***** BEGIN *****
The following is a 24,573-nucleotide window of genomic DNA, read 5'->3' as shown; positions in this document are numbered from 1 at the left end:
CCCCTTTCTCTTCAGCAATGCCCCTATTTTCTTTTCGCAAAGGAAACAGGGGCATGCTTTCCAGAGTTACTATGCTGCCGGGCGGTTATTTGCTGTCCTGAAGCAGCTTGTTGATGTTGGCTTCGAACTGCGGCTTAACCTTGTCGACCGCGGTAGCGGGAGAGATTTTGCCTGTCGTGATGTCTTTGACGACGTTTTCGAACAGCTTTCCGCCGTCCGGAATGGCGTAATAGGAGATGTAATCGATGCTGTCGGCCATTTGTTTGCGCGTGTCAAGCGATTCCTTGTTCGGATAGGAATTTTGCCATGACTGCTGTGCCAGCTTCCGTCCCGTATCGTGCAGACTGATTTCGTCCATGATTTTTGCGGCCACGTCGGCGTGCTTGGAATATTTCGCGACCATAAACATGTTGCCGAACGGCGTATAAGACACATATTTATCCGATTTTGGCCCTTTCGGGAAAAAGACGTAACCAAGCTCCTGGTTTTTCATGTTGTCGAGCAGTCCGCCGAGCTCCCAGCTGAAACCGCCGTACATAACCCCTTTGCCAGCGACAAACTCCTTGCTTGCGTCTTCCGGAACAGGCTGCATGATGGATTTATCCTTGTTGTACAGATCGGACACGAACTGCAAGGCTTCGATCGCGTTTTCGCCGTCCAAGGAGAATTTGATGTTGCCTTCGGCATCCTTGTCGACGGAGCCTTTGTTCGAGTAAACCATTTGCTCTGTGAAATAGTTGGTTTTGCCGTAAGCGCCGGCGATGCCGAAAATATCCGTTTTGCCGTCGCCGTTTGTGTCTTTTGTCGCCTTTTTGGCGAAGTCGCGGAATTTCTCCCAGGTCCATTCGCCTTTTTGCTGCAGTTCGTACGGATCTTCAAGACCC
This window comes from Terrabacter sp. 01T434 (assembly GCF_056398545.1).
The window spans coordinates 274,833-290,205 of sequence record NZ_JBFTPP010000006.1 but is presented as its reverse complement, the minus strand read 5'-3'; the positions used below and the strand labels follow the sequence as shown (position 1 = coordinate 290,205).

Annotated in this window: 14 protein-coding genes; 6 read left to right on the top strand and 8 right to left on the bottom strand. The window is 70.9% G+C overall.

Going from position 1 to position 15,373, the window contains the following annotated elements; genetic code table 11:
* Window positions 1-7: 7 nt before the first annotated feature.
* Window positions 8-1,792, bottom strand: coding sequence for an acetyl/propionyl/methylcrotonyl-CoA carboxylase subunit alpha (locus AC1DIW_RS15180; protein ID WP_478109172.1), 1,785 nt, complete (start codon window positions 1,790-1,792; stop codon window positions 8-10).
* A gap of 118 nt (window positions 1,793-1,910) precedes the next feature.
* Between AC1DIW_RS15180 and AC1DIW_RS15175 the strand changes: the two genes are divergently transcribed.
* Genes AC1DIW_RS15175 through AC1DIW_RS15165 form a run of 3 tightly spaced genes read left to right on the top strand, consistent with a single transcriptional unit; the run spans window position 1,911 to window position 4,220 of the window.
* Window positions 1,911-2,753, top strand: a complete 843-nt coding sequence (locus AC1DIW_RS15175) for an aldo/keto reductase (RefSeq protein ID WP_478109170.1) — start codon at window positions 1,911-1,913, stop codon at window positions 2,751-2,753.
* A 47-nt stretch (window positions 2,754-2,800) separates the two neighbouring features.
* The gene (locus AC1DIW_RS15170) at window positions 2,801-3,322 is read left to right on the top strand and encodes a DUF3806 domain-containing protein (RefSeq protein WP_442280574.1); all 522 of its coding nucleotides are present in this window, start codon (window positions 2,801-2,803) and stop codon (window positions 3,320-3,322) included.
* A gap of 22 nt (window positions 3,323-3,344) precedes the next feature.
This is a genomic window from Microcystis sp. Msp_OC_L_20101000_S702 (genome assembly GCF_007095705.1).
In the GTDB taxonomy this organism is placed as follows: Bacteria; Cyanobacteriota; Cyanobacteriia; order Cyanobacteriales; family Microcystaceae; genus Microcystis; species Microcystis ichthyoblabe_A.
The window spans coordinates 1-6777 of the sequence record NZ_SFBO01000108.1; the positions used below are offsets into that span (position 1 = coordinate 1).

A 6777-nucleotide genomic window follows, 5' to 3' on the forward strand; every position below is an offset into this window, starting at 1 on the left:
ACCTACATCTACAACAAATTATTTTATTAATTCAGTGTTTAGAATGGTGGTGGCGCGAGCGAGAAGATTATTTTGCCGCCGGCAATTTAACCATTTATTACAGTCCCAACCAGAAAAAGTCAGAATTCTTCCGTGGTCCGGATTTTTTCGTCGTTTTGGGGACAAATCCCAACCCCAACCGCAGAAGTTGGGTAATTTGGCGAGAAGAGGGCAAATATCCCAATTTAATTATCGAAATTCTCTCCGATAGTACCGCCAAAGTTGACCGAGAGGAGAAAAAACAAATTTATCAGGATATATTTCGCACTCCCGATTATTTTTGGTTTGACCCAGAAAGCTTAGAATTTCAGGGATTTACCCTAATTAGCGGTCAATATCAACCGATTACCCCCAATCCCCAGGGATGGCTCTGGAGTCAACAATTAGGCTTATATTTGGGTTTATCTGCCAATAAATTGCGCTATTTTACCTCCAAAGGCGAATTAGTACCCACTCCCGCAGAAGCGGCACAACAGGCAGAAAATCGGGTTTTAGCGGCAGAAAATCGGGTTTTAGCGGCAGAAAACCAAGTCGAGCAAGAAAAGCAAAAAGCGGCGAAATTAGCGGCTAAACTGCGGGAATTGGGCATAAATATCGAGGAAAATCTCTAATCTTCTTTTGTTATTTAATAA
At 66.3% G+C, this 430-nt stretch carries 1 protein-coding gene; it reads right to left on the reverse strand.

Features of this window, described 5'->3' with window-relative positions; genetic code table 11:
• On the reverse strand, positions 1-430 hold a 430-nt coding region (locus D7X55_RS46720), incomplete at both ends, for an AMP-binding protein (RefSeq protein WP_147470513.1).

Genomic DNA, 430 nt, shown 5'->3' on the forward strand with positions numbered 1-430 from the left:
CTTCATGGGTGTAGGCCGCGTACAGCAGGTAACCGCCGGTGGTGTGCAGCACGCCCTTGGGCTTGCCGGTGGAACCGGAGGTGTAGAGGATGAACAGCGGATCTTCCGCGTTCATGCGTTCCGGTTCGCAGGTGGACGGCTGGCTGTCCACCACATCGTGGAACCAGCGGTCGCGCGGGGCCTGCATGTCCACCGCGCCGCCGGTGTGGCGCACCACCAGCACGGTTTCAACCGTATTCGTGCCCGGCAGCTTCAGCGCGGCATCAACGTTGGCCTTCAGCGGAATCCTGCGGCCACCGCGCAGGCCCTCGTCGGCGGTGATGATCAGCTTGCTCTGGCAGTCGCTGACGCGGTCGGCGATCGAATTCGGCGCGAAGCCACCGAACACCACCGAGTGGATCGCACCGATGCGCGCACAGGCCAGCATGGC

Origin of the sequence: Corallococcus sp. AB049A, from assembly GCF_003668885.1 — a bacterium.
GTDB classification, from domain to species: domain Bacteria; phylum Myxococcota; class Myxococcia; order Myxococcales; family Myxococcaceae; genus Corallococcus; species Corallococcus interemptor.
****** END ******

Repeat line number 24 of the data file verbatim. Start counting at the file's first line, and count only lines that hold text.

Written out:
Genomic DNA, 430 nt, shown 5'->3' on the forward strand with positions numbered 1-430 from the left: